By simulating disasters, new knowledge about societal life and how it is threatened by terrorist attacks or natural disasters can be acquired. Collier (2008) argues that the information gleaned from preparation can be used to rationalize legislation or determine fund allocations. The capacity of the nation to respond to physical and man made threats is therefore increased because of the preparation.
The attention of the authorities is drawn to areas in the infrastructure that need improvements in order to streamline emergency activities in the event of a disaster. Collier (2008) reveals that rehearsals will assist in the identification of barriers that could impede on the efficiency of rescue operations within the existing infrastructure. For example, there might be bottlenecks in the transportation system that can increase the response time of emergency workers. Rehearsals will lead to such barriers being identified and appropriate action can be taken to ensure that
Preparation will also help the authorities to make the best use of the media. In the wake of a major emergency or terrorism attack, effective communication with the public is of great importance (Schaefer-Jones, 2007).
Preparations will ensure that the relevant personnel are well trained on how to harness the media resources and make use of media representatives at the strategic planning stage. By doing this, prompt and wide dissemination of accurate information will be possible and this will lead to a reduction of fear, anxiety and panic.
Preparation will assist in the designation of facilities that can be used in disaster events and equipment of these facilities to deal with emergencies.
Cetron and DeMicco (2006) reveal that facilities such as convention centers were used as staging grounds for disaster recovery during the two biggest disasters in recent US history which are; the World Trade Towers attack and Hurricane Katrina. In both cases, the facilities were not designed for this function and due to lack of planning, the convention center were overwhelmed by the needs of the people.
Planning would assist such venues, which can be used in case of large disasters, to be better equipped to deal with emergencies. Following the devastating Hurricane Katrina, the New Orleans City Assisted Evacuation Plan has come up with a plan to equip a number of facilities with emergency resources such as portable toilets, battery operated radios, and adequate supply of diesel fuel for emergency generators (Cetron & DeMicco, 2006).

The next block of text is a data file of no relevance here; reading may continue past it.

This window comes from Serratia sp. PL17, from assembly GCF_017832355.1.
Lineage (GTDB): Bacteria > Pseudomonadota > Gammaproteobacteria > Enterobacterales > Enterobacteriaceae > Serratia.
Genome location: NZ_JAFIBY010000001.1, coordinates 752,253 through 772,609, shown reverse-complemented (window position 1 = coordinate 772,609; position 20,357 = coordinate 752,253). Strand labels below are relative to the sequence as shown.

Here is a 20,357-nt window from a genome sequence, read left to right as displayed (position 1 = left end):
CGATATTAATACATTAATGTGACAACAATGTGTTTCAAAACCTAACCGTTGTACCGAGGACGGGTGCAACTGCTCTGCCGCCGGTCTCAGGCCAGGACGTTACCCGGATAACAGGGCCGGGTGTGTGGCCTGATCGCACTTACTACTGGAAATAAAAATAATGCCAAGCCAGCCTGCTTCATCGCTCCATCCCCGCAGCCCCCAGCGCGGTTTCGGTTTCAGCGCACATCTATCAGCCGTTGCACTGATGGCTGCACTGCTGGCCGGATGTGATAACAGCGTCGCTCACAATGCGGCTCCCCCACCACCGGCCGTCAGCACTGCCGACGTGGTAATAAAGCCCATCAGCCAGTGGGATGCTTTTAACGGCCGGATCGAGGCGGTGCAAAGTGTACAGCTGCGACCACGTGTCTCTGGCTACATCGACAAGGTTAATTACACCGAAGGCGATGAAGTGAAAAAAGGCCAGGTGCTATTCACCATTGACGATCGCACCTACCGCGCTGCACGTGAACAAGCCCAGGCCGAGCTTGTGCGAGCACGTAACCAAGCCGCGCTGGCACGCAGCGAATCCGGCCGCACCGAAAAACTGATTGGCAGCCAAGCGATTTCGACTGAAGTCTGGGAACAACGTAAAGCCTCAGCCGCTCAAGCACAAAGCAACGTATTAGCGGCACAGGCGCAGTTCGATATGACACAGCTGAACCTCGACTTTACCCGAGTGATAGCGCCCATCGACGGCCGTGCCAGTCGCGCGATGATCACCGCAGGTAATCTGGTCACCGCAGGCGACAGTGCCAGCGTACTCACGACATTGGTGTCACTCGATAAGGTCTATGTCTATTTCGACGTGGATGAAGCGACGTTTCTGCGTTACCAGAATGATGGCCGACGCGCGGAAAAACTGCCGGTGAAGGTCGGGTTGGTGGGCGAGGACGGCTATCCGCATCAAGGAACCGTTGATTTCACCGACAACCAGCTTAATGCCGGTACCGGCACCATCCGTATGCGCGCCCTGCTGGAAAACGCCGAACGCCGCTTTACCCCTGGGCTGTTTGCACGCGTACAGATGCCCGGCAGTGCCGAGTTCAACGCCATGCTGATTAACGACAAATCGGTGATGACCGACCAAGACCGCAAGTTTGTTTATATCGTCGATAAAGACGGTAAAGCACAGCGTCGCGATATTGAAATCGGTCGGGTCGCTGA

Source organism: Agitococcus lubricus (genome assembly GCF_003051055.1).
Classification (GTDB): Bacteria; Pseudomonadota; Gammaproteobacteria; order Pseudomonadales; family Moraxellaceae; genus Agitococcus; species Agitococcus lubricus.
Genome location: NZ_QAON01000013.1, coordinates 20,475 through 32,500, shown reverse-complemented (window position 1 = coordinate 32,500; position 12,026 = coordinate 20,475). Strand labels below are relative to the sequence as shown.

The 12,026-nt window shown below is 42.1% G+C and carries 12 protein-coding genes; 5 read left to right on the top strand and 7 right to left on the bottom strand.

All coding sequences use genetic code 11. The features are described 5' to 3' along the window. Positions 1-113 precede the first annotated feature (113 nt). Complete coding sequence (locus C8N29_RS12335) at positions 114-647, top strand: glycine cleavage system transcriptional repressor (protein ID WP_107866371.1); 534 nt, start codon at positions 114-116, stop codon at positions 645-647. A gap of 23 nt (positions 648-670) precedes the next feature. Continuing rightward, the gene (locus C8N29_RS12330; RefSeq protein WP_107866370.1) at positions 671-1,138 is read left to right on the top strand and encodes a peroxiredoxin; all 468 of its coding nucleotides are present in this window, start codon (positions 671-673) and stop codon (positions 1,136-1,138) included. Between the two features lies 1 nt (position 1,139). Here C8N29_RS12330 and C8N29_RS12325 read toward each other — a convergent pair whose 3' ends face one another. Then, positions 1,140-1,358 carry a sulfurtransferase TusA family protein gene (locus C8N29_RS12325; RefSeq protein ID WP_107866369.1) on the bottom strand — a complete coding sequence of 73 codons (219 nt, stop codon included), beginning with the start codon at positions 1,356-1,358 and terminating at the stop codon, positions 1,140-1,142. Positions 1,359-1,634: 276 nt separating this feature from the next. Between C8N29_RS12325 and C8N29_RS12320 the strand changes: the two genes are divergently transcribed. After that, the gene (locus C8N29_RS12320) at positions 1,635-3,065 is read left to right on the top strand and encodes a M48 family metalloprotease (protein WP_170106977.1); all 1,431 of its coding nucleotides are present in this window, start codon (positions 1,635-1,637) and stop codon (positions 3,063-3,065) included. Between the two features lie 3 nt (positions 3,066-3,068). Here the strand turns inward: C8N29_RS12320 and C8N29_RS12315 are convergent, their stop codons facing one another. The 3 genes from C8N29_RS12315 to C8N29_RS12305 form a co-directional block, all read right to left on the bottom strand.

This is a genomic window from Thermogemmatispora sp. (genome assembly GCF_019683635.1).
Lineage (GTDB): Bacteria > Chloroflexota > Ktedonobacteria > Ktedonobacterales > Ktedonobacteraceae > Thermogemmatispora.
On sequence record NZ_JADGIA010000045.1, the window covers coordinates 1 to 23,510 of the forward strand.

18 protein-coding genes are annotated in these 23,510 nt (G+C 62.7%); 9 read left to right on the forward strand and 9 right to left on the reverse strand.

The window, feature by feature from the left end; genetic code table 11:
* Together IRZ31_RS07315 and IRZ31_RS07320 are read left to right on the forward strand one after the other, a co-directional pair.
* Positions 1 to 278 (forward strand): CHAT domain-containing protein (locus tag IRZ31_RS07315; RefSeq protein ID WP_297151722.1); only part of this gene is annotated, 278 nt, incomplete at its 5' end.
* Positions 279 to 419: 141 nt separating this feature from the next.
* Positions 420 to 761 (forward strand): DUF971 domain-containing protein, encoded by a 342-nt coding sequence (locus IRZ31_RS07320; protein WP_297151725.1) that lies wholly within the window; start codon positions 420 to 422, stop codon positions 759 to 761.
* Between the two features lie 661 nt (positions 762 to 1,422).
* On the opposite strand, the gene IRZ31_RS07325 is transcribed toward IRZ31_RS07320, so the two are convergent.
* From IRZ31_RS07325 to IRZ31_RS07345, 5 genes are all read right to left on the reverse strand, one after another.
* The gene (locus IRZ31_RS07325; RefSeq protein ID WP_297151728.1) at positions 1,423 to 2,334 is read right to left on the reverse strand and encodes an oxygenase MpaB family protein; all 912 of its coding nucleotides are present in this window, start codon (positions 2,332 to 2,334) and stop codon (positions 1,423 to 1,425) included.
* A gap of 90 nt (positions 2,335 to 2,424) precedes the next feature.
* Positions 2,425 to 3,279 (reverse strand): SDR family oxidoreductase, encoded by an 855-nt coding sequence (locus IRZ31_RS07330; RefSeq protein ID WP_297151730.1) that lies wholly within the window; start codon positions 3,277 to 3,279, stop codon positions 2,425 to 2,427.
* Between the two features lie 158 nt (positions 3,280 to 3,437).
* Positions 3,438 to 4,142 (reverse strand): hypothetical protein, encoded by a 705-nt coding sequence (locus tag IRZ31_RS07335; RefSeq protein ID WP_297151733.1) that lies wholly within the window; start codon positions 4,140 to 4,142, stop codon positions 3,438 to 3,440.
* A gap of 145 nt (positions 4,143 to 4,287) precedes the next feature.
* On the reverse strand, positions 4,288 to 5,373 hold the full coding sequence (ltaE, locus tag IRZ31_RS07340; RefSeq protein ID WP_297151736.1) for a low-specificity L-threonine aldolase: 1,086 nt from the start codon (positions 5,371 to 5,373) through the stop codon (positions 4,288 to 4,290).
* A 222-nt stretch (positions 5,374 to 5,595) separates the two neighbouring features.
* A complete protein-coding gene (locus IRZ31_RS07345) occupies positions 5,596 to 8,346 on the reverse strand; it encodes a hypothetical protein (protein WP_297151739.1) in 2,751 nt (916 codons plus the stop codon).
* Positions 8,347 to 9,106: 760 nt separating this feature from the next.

Benefits to the General Population
Preparations help the general population, which will be affected by the catastrophe, to prepare itself by simulating the crisis in the present moment. Through large-scale simulations of crisis, the participants are taught about the roles they will play during the imagined future event. The rehearsal therefore shapes how future incidents are understood and managed (Armstrong, 2012).
This understanding will increase the likelihood that the population will cope effectively with a real disaster. Armstrong (2012) argues that planning practice that simulate natural disasters or terrorist attacks force the citizens to contemplate their own demise in order to emotionally manage the population and help transform terror into fear and a resolve by the population to work towards ensuring its survival.
The effect of preparations in alleviating the high-stress and trauma that characterize a disaster is significant. Preparation helps the public to adopt a healthy psychosocial outlook. This is important since terrorism is psychological warfare.
The US Department of Defense underscores the psychological component of terrorism by noting that terrorism is aimed at coercing or intimidating governments or societies to achieve some objective (Hoffman, 2006). By preparing for the disaster, the general population is able to view disasters as incidents whose outcomes can be controlled (Schaefer-Jones, 2007). This reduces the panic and anxiety that a disaster might cause if no preparations are made.
This paper set out to discuss the benefits of preparing for emergencies and terrorism. It began by highlighting the increased concern of terrorist related disasters as well as natural disasters in our country. The paper has illustrated the various forms of preparations measures that can be carried out including; rehearsals and emergency worker training.
Such preparation will ensure that emergency personnel are well versed in the possible terrorist attacks and how to deal with them. Preparations will ensure that the relevant authorities are able to provide effective care in an emergency and therefore reduce the negative impacts of a disaster.
The paper has demonstrated that preparations ensure that the community is psychologically prepared to respond to disasters and people know what role they should play in cause of natural or terrorist attacks. While preparations are broad based and expensive to finance, they are a necessity if the country is to enhance its preparedness in the event of natural or manmade disasters.
Alexander, D. & Klein, S. (2006). The challenge of preparation for a chemical, biological, radiological or nuclear terrorist attack. Journal of Postgraduate Medicine, 52(2), 126-131.
Armstrong, M. (2012). Rehearsing for the Plague: Citizens, Security, and Simulation. Canadian Review of American Studies, 42 (1), 106-120.
Cetron, M. & DeMicco, F. (2006). Convention Centers as Staging Grounds for Disaster Recovery: Lessons Learned from 911 and Katrina. Journal of Convention & Event Tourism, 8(4), 129-140.
Collier, S. J. (2008). Enacting Catastrophe: Preparedness, Insurance, Budgetary Rationalization. Economy and Society, 37(2), 224–250
Hoffman, B. (2006). Inside Terrorism. Colombia: Colombia University Press.
Reissman, D.B., & Howard, J. (2008). Responder Safety and Health: Preparing for Future Disasters. Mount Sinai Journal of Medicine, 75(1), 135-141.
Schaefer-Jones, J. (2007). Preparing for the Worst: A Comprehensive Guide to Protecting Your Family from Terrorist Attacks, Natural Disasters, and Other Catastrophes. NY: Greenwood Publishing Group.